• The sour cream 1 cup equals 1 cup full-fat yogurt Alternatively, combine 1 cup sour milk or buttermilk with 1 cup melted butter. To produce sour milk or buttermilk, take a spoonful of milk and measure it out. Add a tablespoon of lemon juice or vinegar to taste.)
  • Milk (1 cup equals canned coconut cream OR cup sour cream combined with a cup of water OR cup evaporated milk mixed with a cup of water OR 1 cup water mixed with a cup of nonfat dry milk OR cup half and half mixed with a cup of water OR 1 cup buttermilk mixed with a teaspoon baking soda)

Substituting Chocolate/Cocoa Powder:

To begin, I do not advocate substituting plain melted chocolate for cocoa in a cake recipe. The major reason is because cocoa gives the cake a considerably richer taste. Because cocoa is so concentrated, you’ll receive considerably more of a chocolaty flavor than melted chocolate.

With that stated, if you really must replace, consider the following:

  • 3 tablespoon = 1 oz unsweetened baking chocolate (melt and add to the batter) then omit a tablespoon of butter or oil that the recipe calls for OR 3 tablespoon dutch processed cocoa powder plus teaspoon cream of tartar mixed with lemon juice or white vinegar)
  • 3 tablespoons Dutch processed cocoa powder (3 tablespoons equals 3 tablespoons natural unsweetened cocoa powder + 1 teaspoon baking soda for every 3 tablespoons cocoa powder asked for)
  • Melted semi-sweet chocolate 1 oz equals 1 oz unsweetened baking chocolate warmed and combined with 1 tbsp granulated sugar OR 3 tbsp unsweetened cocoa powder with 3 tbsp sugar plus 1 tbsp butter or shortening.)
  • Unsweetened chocolate (1 ounce equals 3 tbsp natural unsweetened cocoa powder combined with 1 tbsp unsalted melted butter or oil)

Check out this article for a more in-depth look at the differences between dutch and normal cocoa powder: What kind of cocoa powder should I use? (What Is the Distinction?)

Substituting Oils/Butters:

  • 1 cup equals 1 cup unsweetened applesauce or fruit puree OR 1 cup melted butter + 1 tablespoon additional butter OR 1 cup coconut oil OR 1 cup mayonnaise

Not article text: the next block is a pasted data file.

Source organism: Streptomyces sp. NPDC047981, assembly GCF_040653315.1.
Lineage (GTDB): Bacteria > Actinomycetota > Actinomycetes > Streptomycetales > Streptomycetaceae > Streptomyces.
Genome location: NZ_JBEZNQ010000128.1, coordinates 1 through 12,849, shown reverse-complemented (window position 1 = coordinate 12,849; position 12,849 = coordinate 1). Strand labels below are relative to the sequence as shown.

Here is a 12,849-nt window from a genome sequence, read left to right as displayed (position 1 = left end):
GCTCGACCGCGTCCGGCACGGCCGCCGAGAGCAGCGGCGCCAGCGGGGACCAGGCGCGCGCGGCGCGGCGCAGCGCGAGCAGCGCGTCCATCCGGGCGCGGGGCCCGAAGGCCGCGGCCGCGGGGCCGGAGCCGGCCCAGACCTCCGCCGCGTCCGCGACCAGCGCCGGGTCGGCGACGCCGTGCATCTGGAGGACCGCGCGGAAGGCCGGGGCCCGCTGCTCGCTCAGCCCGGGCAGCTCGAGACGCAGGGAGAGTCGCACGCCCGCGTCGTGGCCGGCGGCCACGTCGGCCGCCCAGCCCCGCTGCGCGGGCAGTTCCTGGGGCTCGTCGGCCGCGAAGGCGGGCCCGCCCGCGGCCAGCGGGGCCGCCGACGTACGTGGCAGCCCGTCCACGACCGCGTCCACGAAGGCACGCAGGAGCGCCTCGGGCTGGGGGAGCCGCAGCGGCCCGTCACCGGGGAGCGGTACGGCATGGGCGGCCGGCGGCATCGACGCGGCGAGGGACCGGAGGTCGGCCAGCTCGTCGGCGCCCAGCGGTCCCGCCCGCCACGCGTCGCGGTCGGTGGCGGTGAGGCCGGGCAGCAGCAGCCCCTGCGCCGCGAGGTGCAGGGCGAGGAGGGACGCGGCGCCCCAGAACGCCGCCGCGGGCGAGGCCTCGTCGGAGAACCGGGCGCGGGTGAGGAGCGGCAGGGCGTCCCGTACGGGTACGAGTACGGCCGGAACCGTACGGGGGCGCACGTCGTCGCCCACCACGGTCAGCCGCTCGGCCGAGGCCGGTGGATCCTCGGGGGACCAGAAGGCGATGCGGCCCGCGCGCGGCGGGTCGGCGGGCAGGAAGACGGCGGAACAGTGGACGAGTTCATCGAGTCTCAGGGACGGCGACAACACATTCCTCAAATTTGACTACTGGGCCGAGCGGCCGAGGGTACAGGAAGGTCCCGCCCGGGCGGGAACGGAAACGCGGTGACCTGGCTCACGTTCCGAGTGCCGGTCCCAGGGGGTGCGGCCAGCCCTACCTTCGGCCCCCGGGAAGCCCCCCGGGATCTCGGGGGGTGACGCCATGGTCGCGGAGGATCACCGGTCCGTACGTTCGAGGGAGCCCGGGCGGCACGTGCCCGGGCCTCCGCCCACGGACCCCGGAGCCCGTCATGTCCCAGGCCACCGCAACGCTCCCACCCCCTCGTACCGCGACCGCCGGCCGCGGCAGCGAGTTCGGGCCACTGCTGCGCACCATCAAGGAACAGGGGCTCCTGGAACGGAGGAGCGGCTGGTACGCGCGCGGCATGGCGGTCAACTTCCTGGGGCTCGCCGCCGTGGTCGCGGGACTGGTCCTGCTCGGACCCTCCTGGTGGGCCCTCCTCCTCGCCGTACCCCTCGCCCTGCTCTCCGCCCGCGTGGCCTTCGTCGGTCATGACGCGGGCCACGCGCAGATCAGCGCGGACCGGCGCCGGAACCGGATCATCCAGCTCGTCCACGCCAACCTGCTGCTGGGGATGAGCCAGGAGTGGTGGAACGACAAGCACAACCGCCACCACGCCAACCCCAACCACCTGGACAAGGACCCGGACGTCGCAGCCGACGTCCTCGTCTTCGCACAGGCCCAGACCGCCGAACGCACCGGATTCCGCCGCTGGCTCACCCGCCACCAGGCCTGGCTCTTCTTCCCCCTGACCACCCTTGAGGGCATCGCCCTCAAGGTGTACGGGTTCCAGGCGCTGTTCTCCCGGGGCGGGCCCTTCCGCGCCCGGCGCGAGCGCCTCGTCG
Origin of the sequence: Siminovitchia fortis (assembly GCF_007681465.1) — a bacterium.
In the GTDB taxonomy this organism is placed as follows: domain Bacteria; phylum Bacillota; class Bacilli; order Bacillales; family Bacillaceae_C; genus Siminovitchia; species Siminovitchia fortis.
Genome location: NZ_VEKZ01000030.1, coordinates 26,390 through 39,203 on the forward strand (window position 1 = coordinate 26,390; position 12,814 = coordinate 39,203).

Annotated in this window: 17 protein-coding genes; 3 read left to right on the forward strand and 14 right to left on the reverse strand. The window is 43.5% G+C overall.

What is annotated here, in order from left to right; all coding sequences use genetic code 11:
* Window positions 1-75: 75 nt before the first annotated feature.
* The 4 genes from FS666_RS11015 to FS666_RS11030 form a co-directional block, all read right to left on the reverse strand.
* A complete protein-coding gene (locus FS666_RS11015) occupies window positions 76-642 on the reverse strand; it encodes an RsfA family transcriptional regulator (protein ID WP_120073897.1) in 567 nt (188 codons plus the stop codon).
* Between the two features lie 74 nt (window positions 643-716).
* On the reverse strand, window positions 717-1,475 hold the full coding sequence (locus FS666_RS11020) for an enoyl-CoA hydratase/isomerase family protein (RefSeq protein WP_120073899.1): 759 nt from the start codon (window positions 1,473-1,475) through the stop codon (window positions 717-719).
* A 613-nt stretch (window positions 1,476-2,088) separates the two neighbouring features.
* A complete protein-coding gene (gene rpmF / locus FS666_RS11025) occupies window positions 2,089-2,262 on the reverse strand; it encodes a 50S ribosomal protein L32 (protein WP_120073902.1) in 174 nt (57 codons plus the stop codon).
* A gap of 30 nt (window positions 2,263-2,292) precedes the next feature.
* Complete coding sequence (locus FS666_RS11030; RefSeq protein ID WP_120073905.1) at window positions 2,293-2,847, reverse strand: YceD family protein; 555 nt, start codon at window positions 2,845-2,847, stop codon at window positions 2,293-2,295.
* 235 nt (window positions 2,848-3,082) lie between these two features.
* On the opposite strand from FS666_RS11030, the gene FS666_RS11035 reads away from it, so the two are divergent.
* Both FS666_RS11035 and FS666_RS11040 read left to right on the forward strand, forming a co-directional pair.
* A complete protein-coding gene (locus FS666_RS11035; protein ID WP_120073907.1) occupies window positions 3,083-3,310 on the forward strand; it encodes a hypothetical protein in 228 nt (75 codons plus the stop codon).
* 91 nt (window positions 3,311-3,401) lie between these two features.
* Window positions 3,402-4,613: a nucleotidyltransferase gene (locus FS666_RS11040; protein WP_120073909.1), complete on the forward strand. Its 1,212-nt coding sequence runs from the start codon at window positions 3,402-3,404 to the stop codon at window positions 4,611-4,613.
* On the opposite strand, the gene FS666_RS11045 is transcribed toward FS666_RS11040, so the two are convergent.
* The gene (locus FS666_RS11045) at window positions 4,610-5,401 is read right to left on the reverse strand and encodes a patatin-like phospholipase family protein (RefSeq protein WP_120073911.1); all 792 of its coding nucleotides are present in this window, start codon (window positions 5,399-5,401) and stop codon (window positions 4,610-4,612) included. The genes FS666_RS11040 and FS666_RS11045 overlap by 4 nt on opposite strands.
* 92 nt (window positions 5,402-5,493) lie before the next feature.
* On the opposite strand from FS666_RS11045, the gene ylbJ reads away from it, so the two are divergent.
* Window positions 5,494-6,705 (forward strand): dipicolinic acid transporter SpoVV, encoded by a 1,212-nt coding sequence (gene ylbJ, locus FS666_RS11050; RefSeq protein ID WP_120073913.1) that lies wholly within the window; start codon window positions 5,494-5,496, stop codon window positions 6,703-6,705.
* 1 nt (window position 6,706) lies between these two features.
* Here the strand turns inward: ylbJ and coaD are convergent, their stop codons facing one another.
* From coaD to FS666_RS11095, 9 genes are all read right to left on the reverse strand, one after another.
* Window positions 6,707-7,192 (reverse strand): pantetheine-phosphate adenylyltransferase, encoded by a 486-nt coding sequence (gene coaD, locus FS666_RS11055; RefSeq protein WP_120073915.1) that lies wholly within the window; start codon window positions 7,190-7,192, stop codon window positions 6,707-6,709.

• 1 cup vegetable shortening equals 1 cup butter OR 1 cup coconut oil
  • 1 cup salted butter (1 cup means 1 cup shortening with a teaspoon of salt or 1 cup vegetable oil plus a teaspoon of salt OR 1 cup unsweetened applesauce plus a teaspoon of salt OR 1 cup coconut oil)
  • 1 cup unsalted butter (1 cup shortening or vegetable oil OR 1 cup unsweetened applesauce OR 1 cup coconut oil)

More on the differences between salted and unsalted butter can be found in this post: Salted Butter versus Unsalted Butter (Best Butter for Baking Cakes).

And below is the printable substitution list.

Simply click on the image or button below, and it will download instantly. You may then download it to your phone, computer, or print it for future reference.

Download the Substitution Reference Guide HERE

Click here to see all of the blog’s cake making tips: Cake Baking Suggestions


What are 4 common baking substitutes?

Popular Baking Substitutions
Baking soda. 14 teaspoon baking soda + 12 teaspoon cream of tartar + 14 teaspoon cornstarch = 1 teaspoon baking powder.
Butter. 1 cup salted butter is equal to 1 cup margarine.
Flour for baking. 1 cup cake flour is equal to 34 cup sifted all-purpose flour plus 2 teaspoons cornstarch.
Cocoa Powder.
Shortening made from vegetables.

What are 6 examples of ingredient substitutions?

Substitutions for Common Ingredients
Worcestershire sauce is a condiment. Worcestershire sauce may be included in a variety of dishes, ranging from steak sauce to meatloaf.
Milk that has been evaporated.
Syrup made from maple trees.
Extract of vanilla.

Can you substitute sour cream for water in a cake mix?

Sour cream and packaged cake mix. To use sour cream with a boxed cake mix, substitute the other liquids in the recipe, such as milk or water. You may add up to a cup, or about the same quantity of liquid you were supposed to add according to the manufacturer’s recommendations.

What is a substitution chart?

This Ingredient Substitution Chart lists substitutes that may be used in cooking to produce a product that is similar to the original.

What is the most cheapest ingredient in baking?

1. Flour – Flour is the foundation of most baked items, including cookies, cakes, and breads. It’s also one of the least expensive ingredients you’ll find.

What is a 1 for 1 substitute?

One-to-one sugar substitutes are combinations of a bulk-free and a bulk sweetener: Cup-for-cup sweeteners have a bulk sweetener as the main component and a trace of a high-intensity sweetness.

What can you use instead of eggs and cake?

Egg Substitutes Most Commonly Used in Baking Mashed Banana.
Tofu that has been silken.
Ground Flax Seed with water.
Buttermilk and yogurt (dairy-free or ordinary).
Condensed Milk that has been sweetened.

What are 2 other things I could use instead for a cake instead of eggs?

4 cup yogurt.
Tofu that has been silken.
The banana is ripe.
Flaxseed meal.4 cup applesauce.
Soy yogurt, plain or vanilla. Replace 1 egg with: 1Egg substitutes
Baking soda with vinegar. 1 egg may be replaced with 1 teaspoon baking soda and 1 tablespoon vinegar.
Applesauce without sugar. 1 egg should be replaced with: 1

What is a good example of substitution?

A one-dollar bill, for example, is a suitable replacement for another $1 note. And butter from two different producers is likewise regarded as a perfect equivalent; the producer may change, but the purpose and application are the same.